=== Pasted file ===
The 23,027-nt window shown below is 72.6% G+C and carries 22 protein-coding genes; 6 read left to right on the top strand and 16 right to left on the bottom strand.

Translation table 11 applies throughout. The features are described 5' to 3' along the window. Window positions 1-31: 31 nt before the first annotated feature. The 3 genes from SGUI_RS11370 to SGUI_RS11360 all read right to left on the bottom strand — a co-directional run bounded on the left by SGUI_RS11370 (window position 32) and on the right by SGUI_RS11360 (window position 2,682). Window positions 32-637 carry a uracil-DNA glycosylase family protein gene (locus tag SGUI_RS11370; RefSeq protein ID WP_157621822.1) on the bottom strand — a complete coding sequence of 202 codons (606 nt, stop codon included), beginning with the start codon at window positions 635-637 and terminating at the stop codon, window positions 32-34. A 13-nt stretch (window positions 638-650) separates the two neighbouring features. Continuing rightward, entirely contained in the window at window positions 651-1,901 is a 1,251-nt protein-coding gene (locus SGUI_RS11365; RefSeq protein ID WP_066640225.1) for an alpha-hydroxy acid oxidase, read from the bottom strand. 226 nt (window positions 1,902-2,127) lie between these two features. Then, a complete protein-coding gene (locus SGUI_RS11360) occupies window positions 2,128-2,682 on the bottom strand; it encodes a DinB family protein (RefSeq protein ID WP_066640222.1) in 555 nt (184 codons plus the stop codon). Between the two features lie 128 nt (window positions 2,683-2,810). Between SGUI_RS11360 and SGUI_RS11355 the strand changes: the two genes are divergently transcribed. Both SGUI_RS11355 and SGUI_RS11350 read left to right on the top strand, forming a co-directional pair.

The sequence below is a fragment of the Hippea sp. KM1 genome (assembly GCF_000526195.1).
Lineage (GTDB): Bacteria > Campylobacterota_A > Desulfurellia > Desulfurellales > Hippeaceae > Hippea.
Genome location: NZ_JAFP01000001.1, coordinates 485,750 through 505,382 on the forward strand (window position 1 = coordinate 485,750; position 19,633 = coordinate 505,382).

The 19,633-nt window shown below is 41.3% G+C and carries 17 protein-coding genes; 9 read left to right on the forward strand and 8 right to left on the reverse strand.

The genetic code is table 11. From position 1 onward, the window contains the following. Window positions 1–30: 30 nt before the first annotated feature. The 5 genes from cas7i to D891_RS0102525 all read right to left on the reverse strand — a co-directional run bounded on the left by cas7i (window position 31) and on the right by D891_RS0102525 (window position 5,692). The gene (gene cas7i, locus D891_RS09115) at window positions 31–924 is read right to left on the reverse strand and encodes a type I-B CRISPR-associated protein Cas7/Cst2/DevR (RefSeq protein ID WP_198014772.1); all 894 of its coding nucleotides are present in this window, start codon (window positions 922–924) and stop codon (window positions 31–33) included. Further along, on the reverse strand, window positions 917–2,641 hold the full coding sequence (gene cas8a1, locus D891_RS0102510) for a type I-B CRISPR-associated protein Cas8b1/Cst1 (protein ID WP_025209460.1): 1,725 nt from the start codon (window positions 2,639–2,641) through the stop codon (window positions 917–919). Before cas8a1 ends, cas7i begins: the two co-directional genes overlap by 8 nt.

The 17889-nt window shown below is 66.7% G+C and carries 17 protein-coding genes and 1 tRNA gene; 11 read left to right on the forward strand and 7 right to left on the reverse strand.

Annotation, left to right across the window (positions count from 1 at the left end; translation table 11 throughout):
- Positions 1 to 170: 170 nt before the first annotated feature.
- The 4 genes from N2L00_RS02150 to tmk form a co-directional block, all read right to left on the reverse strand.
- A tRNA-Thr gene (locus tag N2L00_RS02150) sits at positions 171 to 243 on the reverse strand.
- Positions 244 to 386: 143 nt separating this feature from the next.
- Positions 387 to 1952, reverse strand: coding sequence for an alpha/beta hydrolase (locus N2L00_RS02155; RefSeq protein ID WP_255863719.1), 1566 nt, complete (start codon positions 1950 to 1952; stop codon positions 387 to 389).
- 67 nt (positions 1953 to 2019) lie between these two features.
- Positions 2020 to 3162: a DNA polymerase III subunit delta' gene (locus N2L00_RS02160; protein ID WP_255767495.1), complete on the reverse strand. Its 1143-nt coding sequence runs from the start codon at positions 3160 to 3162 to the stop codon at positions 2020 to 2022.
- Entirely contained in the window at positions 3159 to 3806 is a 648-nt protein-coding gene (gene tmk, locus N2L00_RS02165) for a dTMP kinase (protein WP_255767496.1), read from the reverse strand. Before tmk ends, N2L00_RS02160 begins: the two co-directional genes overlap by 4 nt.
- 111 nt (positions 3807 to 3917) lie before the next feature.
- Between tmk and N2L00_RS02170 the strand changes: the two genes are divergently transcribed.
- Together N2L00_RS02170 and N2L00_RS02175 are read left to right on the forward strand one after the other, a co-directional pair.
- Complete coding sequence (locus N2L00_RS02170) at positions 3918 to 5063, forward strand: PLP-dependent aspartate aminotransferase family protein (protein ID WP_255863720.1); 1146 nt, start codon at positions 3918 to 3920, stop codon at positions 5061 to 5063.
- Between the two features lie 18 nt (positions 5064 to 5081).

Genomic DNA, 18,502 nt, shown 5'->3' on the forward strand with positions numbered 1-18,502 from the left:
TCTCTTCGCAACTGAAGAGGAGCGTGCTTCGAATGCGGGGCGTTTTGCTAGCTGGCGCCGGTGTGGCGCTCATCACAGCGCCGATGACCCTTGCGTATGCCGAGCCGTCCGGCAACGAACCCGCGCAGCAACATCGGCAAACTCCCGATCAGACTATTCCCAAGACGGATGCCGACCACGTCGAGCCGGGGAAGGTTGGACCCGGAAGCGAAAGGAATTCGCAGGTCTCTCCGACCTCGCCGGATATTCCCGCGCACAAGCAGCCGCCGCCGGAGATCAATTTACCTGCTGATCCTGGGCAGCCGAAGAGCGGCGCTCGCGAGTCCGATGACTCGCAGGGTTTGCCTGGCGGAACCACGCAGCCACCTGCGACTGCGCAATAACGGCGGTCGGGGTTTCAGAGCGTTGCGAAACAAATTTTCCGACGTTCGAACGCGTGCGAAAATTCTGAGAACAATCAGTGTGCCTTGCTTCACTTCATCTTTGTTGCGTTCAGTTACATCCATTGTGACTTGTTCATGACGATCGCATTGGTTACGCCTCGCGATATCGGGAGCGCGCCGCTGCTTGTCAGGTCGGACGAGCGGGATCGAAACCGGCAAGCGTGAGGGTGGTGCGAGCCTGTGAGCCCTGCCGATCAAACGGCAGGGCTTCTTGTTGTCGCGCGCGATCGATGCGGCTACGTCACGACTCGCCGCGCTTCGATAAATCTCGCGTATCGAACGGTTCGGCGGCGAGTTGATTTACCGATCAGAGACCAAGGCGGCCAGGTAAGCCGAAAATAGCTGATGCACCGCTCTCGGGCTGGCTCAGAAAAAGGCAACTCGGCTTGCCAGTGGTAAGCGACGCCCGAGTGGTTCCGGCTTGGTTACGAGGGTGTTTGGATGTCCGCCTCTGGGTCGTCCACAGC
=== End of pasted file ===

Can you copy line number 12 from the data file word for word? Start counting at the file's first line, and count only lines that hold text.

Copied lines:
- A tRNA-Thr gene (locus tag N2L00_RS02150) sits at positions 171 to 243 on the reverse strand.